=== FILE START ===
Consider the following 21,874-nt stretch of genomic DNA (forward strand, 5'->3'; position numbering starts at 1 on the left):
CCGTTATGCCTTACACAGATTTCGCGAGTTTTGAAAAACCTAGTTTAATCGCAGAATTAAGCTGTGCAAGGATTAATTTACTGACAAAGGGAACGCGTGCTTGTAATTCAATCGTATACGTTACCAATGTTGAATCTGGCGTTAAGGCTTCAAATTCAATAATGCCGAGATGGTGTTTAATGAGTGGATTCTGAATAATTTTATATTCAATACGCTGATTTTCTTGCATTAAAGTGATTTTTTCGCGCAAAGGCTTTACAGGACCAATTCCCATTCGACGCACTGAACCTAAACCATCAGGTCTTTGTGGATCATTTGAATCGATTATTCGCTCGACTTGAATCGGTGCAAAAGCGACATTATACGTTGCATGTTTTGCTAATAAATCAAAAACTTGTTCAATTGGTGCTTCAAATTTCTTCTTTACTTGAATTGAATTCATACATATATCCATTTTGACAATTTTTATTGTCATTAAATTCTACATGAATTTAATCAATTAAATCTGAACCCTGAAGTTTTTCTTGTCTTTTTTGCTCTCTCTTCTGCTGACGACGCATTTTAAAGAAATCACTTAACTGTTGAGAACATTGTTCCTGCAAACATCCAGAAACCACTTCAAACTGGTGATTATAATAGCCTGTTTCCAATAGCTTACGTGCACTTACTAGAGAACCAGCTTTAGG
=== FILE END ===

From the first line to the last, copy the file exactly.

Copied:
Consider the following 21,874-nt stretch of genomic DNA (forward strand, 5'->3'; position numbering starts at 1 on the left):
CCGTTATGCCTTACACAGATTTCGCGAGTTTTGAAAAACCTAGTTTAATCGCAGAATTAAGCTGTGCAAGGATTAATTTACTGACAAAGGGAACGCGTGCTTGTAATTCAATCGTATACGTTACCAATGTTGAATCTGGCGTTAAGGCTTCAAATTCAATAATGCCGAGATGGTGTTTAATGAGTGGATTCTGAATAATTTTATATTCAATACGCTGATTTTCTTGCATTAAAGTGATTTTTTCGCGCAAAGGCTTTACAGGACCAATTCCCATTCGACGCACTGAACCTAAACCATCAGGTCTTTGTGGATCATTTGAATCGATTATTCGCTCGACTTGAATCGGTGCAAAAGCGACATTATACGTTGCATGTTTTGCTAATAAATCAAAAACTTGTTCAATTGGTGCTTCAAATTTCTTCTTTACTTGAATTGAATTCATACATATATCCATTTTGACAATTTTTATTGTCATTAAATTCTACATGAATTTAATCAATTAAATCTGAACCCTGAAGTTTTTCTTGTCTTTTTTGCTCTCTCTTCTGCTGACGACGCATTTTAAAGAAATCACTTAACTGTTGAGAACATTGTTCCTGCAAACATCCAGAAACCACTTCAAACTGGTGATTATAATAGCCTGTTTCCAATAGCTTACGTGCACTTACTAGAGAACCAGCTTTAGG